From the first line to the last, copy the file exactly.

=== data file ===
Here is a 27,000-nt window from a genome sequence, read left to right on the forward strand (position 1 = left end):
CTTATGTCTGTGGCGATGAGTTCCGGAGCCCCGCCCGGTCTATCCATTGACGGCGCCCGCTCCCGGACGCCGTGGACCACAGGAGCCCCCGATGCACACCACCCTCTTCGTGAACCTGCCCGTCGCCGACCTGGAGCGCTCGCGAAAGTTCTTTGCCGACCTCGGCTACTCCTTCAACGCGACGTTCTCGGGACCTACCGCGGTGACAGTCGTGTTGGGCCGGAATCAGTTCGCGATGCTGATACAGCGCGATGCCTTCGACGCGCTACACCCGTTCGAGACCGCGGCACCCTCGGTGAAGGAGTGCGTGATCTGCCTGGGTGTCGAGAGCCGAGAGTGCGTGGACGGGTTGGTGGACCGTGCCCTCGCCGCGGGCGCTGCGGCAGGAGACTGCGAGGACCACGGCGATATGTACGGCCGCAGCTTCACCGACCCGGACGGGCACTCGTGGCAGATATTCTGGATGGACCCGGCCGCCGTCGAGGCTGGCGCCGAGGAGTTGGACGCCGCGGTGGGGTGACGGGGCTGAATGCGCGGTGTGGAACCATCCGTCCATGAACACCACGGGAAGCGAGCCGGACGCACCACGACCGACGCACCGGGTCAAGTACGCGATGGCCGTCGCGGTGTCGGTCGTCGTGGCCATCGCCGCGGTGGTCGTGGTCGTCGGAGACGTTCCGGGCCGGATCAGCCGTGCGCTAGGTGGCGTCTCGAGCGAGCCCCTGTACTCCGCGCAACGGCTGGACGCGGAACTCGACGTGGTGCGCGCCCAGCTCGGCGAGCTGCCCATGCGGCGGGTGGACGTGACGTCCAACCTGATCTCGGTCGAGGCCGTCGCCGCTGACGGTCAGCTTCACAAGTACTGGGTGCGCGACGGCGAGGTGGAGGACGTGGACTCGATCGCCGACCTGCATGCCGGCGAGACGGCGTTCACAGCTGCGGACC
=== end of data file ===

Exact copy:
Here is a 27,000-nt window from a genome sequence, read left to right on the forward strand (position 1 = left end):
CTTATGTCTGTGGCGATGAGTTCCGGAGCCCCGCCCGGTCTATCCATTGACGGCGCCCGCTCCCGGACGCCGTGGACCACAGGAGCCCCCGATGCACACCACCCTCTTCGTGAACCTGCCCGTCGCCGACCTGGAGCGCTCGCGAAAGTTCTTTGCCGACCTCGGCTACTCCTTCAACGCGACGTTCTCGGGACCTACCGCGGTGACAGTCGTGTTGGGCCGGAATCAGTTCGCGATGCTGATACAGCGCGATGCCTTCGACGCGCTACACCCGTTCGAGACCGCGGCACCCTCGGTGAAGGAGTGCGTGATCTGCCTGGGTGTCGAGAGCCGAGAGTGCGTGGACGGGTTGGTGGACCGTGCCCTCGCCGCGGGCGCTGCGGCAGGAGACTGCGAGGACCACGGCGATATGTACGGCCGCAGCTTCACCGACCCGGACGGGCACTCGTGGCAGATATTCTGGATGGACCCGGCCGCCGTCGAGGCTGGCGCCGAGGAGTTGGACGCCGCGGTGGGGTGACGGGGCTGAATGCGCGGTGTGGAACCATCCGTCCATGAACACCACGGGAAGCGAGCCGGACGCACCACGACCGACGCACCGGGTCAAGTACGCGATGGCCGTCGCGGTGTCGGTCGTCGTGGCCATCGCCGCGGTGGTCGTGGTCGTCGGAGACGTTCCGGGCCGGATCAGCCGTGCGCTAGGTGGCGTCTCGAGCGAGCCCCTGTACTCCGCGCAACGGCTGGACGCGGAACTCGACGTGGTGCGCGCCCAGCTCGGCGAGCTGCCCATGCGGCGGGTGGACGTGACGTCCAACCTGATCTCGGTCGAGGCCGTCGCCGCTGACGGTCAGCTTCACAAGTACTGGGTGCGCGACGGCGAGGTGGAGGACGTGGACTCGATCGCCGACCTGCATGCCGGCGAGACGGCGTTCACAGCTGCGGACC